Months removed from Britain’s Brexit vote and just days before the U.S. presidential election, IU School of Global and International Studies Founding Dean Lee Feinstein took part in a half-day Chicago Council on Global Affairs program examining a driving force in both of those events. “The Rise of Populism: Expected or Unexpected?” sought to provide some depth to those movements during the discussions held Oct. 24.
Dean Feinstein took part in the panel specifically focused on Brexit and the U.S. election, examining parallels but also discerning under-examined reasons behind the populism that drove Britain’s departure from the European Union and similar forces in the U.S. Joining him on the panel were Dina Smeltz, senior fellow for public opinion and foreign policy at the Chicago Council on Global Affairs, Constanze Stelzenmüller, the Robert Bosch Senior Fellow on foreign policy in the Center on the United States and Europe at the Brookings Institution, and João Vale de Almeida, the EU ambassador to the United Nations and former EU ambassador to the United States.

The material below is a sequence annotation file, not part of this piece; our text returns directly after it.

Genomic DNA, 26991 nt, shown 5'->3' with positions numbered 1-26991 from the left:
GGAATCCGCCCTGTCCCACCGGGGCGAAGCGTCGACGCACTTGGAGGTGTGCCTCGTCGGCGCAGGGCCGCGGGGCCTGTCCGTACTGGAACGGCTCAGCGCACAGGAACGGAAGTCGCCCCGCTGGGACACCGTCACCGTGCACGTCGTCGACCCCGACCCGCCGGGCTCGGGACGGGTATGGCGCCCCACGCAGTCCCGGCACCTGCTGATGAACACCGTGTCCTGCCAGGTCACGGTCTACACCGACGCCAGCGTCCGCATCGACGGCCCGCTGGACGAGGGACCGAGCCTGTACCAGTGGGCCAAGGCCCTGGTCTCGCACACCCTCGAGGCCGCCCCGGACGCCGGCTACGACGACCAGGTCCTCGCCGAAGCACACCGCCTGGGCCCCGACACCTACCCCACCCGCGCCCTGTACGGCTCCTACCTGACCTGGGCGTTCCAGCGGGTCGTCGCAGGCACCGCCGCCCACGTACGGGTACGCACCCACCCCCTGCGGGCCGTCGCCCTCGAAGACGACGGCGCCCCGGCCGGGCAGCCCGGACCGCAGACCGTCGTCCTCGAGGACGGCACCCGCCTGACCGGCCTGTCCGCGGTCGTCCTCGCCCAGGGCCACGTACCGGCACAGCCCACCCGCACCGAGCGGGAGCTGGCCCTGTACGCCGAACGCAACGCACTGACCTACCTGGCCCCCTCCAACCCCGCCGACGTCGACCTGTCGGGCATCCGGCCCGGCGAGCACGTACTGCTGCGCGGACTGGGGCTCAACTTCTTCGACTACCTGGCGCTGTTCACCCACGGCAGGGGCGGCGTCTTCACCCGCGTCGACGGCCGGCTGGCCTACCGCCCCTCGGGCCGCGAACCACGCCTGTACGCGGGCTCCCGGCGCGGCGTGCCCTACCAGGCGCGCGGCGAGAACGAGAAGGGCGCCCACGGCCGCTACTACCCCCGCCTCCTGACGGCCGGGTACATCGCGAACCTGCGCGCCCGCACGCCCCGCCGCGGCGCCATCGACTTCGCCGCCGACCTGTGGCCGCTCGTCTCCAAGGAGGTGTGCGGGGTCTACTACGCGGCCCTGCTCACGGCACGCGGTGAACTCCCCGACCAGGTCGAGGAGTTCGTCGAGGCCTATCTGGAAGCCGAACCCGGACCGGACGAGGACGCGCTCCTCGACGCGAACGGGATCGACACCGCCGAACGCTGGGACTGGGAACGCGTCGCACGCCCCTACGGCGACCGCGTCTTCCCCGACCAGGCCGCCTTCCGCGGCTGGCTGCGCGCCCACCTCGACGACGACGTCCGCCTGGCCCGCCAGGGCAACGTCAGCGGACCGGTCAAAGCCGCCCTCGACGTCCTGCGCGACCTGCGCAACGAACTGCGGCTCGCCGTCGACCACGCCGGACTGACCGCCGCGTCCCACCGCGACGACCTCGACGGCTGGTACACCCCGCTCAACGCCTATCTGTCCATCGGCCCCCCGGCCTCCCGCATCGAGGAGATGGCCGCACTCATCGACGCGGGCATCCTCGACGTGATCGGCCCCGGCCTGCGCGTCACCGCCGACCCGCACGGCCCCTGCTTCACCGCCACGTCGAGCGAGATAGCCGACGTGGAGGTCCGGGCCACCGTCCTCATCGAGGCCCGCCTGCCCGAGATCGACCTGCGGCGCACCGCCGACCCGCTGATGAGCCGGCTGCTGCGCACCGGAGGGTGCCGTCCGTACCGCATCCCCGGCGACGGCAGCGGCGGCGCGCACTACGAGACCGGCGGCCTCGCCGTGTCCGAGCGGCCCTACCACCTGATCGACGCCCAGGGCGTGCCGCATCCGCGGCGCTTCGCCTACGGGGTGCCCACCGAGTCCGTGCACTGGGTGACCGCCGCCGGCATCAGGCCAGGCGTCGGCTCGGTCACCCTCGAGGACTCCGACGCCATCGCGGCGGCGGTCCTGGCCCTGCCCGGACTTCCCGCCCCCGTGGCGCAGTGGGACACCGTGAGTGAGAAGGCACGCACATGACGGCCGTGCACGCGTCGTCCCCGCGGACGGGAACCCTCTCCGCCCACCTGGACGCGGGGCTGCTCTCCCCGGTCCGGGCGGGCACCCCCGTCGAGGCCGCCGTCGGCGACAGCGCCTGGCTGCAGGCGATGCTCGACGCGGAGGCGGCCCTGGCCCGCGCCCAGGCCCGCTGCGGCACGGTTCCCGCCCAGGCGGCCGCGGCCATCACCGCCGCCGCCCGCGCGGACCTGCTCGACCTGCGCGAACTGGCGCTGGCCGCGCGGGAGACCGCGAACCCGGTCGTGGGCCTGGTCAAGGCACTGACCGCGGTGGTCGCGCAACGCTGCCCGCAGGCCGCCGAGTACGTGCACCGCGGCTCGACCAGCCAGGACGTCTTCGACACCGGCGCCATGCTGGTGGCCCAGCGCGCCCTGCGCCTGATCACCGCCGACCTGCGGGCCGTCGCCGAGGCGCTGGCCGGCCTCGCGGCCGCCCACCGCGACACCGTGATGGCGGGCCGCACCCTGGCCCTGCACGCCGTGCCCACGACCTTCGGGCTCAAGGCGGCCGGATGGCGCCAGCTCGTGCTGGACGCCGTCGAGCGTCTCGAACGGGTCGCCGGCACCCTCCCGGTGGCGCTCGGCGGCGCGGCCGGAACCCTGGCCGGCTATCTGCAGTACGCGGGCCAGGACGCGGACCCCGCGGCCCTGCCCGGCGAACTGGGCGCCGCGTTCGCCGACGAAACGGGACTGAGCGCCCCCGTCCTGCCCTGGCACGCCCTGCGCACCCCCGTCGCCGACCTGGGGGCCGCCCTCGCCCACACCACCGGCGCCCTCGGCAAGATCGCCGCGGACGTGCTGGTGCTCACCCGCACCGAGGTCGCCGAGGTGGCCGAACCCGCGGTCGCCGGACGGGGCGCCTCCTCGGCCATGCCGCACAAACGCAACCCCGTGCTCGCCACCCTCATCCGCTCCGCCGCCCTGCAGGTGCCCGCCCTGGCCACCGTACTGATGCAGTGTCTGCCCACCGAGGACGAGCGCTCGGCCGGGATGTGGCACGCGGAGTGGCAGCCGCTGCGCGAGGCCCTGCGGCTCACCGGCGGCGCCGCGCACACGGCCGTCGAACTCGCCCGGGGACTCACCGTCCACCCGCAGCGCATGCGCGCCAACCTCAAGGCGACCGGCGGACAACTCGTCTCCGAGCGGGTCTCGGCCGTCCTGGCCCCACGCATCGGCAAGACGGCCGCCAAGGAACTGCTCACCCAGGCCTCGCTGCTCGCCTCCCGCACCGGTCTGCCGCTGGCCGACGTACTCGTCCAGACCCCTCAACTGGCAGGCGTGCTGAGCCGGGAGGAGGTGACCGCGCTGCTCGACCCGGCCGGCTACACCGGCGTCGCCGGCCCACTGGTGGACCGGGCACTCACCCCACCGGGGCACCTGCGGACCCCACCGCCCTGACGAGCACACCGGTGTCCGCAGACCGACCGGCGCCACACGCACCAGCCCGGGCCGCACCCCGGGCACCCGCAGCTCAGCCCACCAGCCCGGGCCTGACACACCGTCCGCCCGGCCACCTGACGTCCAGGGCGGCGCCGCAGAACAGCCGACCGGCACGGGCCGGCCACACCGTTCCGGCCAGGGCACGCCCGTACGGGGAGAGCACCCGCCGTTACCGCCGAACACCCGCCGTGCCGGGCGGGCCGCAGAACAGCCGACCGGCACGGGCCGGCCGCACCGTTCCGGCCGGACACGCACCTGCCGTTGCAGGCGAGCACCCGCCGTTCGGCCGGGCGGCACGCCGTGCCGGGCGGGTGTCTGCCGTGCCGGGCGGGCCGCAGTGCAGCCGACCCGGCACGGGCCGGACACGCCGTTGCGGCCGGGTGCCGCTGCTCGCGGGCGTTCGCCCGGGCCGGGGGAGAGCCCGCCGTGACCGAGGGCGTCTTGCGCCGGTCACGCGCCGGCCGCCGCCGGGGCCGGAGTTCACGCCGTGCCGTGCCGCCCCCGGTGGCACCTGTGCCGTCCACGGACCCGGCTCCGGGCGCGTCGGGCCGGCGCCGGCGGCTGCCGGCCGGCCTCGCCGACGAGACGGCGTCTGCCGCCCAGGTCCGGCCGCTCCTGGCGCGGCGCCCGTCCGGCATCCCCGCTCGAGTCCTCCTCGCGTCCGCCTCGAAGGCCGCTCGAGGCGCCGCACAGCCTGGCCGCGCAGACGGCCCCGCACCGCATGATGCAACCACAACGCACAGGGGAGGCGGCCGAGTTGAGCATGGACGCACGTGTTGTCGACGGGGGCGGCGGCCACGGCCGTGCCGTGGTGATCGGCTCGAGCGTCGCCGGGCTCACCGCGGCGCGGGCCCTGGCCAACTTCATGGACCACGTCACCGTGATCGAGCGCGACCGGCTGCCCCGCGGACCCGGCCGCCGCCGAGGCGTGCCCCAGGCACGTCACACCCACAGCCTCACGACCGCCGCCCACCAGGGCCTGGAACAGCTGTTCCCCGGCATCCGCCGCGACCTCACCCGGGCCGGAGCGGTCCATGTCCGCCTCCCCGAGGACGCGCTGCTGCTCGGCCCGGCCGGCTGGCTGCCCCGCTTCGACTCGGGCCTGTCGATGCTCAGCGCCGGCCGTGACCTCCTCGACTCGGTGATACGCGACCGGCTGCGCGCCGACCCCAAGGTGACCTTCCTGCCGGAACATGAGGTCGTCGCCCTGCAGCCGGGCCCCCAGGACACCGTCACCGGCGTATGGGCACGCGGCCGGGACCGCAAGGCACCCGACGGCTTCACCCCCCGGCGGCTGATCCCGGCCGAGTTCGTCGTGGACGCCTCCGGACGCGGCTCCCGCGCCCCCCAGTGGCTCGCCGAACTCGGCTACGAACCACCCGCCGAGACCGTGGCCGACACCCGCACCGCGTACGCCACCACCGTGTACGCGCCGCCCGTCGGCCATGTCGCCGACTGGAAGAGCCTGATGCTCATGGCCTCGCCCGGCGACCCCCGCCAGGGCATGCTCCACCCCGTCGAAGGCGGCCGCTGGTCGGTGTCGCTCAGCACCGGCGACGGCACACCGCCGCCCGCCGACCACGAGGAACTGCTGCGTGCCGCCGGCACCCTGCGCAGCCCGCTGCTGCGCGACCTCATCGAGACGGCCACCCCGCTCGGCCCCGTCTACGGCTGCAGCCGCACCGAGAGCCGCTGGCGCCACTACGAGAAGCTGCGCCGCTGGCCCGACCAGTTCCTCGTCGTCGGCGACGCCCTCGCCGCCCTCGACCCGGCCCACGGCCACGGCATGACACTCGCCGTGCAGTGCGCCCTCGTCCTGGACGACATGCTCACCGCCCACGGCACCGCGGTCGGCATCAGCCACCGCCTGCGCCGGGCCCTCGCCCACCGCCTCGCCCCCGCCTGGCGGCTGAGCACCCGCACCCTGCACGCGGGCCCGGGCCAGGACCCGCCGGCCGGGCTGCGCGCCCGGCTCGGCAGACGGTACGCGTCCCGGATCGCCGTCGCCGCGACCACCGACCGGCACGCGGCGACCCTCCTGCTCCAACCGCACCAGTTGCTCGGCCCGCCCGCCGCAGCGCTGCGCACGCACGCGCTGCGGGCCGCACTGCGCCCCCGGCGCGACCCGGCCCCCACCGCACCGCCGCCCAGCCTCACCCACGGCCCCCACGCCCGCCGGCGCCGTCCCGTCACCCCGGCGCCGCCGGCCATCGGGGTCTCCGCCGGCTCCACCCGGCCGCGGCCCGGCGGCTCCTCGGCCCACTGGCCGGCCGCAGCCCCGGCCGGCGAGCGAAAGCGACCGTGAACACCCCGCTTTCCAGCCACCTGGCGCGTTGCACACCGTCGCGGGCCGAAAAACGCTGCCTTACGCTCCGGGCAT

Feinstein said from his perspective having served as U.S. ambassador in central Europe t and from what he just heard in a recent trip to Europe, the forms of populism don’t necessarily follow political lines and vary by geographic location. Understanding why populist movements are on the rise,” requires viewing it from these specific perspectives,” he said.
As populism has had a rise in Europe, it has also been a big force in the current U.S. presidential election cycle, and Feinstein said that’s created at least a ripple felt in the connection between Atlantic partners. He said there is concern about whether rhetoric in the current U.S. election cycle including pronouncements about pulling away from alliances such as NATO is a troubling sign of things to come. “The concern in Europe about the degree to which the United States is paying attention to what is happening in Europe, cares about the transatlantic relationship, to say nothing of the Article 5 NATO commitment,” Feinstein said. “I think the good news is on both sides of the Atlantic, people taking this and the burden-sharing questions more seriously than previously.”
Feinstein appeared at the Chicago Council event just after returning from giving two conference presentations in Europe. He and Tod Lindberg, senior fellow at the Hoover Institution at Stanford University, discussed atrocity prevention during an event in Berlin co-sponsored by the work on the subject, “Allies Against Atrocities.” Feinstein and Lindberg also spoke at the German Marshall Fund offices in Warsaw during a conference on U.S. elections.